Cash-strapped The Very Good Food Company plans to challenge a delisting notice from the US Nasdaq exchange.
The Canada-based alternative meat and cheese maker said it received a so-called staff delisting determination notice on 15 November because the company’s shares had closed below ten US cents for ten straight trading days, breaking a Nasdaq listing rule.
The Very Good Food Company’s share prices have been on a downhill spiral over the past year on both the Nasdaq and Canada’s Venture Exchange following the departure of its founders and changes in executive management, a cash-burn notice and tightness in securing funding from the market.
The company has made a series of warnings over its financial predicament, the latest less than a week ago when the firm stressed it could not continue as a viable business unless it secured new funds by year-end. A strategic review, launched in September, is still ongoing and may entail an acquisition or merger, Very Good Food said at the time.
On Friday (18 November), the Very Good Butchers and Very Good Cheese Co. brand owner said it has appealed the delisting notice, ensuring the shares are “not immediately” suspended from trading or its securities delisted.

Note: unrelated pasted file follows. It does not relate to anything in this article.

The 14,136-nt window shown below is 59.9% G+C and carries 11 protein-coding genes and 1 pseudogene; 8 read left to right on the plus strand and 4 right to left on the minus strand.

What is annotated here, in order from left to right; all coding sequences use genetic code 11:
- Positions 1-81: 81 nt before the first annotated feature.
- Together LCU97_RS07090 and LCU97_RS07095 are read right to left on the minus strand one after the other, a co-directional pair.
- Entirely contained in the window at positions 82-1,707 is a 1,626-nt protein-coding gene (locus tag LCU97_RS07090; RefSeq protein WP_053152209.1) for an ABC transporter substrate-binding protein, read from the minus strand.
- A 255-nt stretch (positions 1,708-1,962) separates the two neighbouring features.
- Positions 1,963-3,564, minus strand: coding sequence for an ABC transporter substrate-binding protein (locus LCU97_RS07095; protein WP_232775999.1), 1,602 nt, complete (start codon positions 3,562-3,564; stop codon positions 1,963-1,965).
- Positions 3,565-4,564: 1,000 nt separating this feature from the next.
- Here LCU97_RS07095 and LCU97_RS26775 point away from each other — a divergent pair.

A hearing with a Nasdaq committee is due to take place in 30-45 days: “There can be no assurance that the panel will approve the company’s plan to regain compliance with the applicable listing requirements,” The Very Good Food Company said.
It is not the first time the business has been in breach of Nasdaq rules. In January, The Very Good Food Company was given 180 days to bring its share price into compliance after it closed below one US dollar for 30 straight trading days. On 12 July, the company was granted a further 180 days to 9 January.
The Very Good Food Company has been relying on a credit facility to keep the business going as it seeks additional financing. However, the company last week revealed getting access to market capital had been “challenging over the past few months”.